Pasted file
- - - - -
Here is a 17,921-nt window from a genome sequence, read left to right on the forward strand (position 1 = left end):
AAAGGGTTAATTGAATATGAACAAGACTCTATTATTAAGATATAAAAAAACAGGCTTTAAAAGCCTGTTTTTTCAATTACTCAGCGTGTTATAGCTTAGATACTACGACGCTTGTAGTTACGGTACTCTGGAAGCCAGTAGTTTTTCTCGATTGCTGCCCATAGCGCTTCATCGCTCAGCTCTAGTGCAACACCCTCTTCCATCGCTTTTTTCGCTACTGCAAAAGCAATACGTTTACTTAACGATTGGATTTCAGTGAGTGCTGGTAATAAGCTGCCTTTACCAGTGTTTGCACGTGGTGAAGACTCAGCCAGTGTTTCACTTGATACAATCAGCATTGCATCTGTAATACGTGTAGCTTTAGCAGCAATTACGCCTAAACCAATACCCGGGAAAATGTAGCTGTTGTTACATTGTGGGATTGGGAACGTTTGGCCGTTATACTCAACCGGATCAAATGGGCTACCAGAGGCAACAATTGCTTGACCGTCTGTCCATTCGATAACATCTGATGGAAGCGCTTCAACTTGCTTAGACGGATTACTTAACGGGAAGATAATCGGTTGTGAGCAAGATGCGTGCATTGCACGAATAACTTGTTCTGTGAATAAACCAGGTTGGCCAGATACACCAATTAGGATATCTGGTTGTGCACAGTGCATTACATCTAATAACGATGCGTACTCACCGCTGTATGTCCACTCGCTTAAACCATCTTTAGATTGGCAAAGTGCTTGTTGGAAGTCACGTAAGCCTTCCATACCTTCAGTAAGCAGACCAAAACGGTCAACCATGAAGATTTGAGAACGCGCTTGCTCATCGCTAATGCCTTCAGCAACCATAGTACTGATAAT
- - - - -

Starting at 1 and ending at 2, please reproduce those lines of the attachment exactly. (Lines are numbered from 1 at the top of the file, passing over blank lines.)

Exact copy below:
Here is a 17,921-nt window from a genome sequence, read left to right on the forward strand (position 1 = left end):
AAAGGGTTAATTGAATATGAACAAGACTCTATTATTAAGATATAAAAAAACAGGCTTTAAAAGCCTGTTTTTTCAATTACTCAGCGTGTTATAGCTTAGATACTACGACGCTTGTAGTTACGGTACTCTGGAAGCCAGTAGTTTTTCTCGATTGCTGCCCATAGCGCTTCATCGCTCAGCTCTAGTGCAACACCCTCTTCCATCGCTTTTTTCGCTACTGCAAAAGCAATACGTTTACTTAACGATTGGATTTCAGTGAGTGCTGGTAATAAGCTGCCTTTACCAGTGTTTGCACGTGGTGAAGACTCAGCCAGTGTTTCACTTGATACAATCAGCATTGCATCTGTAATACGTGTAGCTTTAGCAGCAATTACGCCTAAACCAATACCCGGGAAAATGTAGCTGTTGTTACATTGTGGGATTGGGAACGTTTGGCCGTTATACTCAACCGGATCAAATGGGCTACCAGAGGCAACAATTGCTTGACCGTCTGTCCATTCGATAACATCTGATGGAAGCGCTTCAACTTGCTTAGACGGATTACTTAACGGGAAGATAATCGGTTGTGAGCAAGATGCGTGCATTGCACGAATAACTTGTTCTGTGAATAAACCAGGTTGGCCAGATACACCAATTAGGATATCTGGTTGTGCACAGTGCATTACATCTAATAACGATGCGTACTCACCGCTGTATGTCCACTCGCTTAAACCATCTTTAGATTGGCAAAGTGCTTGTTGGAAGTCACGTAAGCCTTCCATACCTTCAGTAAGCAGACCAAAACGGTCAACCATGAAGATTTGAGAACGCGCTTGCTCATCGCTAATGCCTTCAGCAACCATAGTACTGATAAT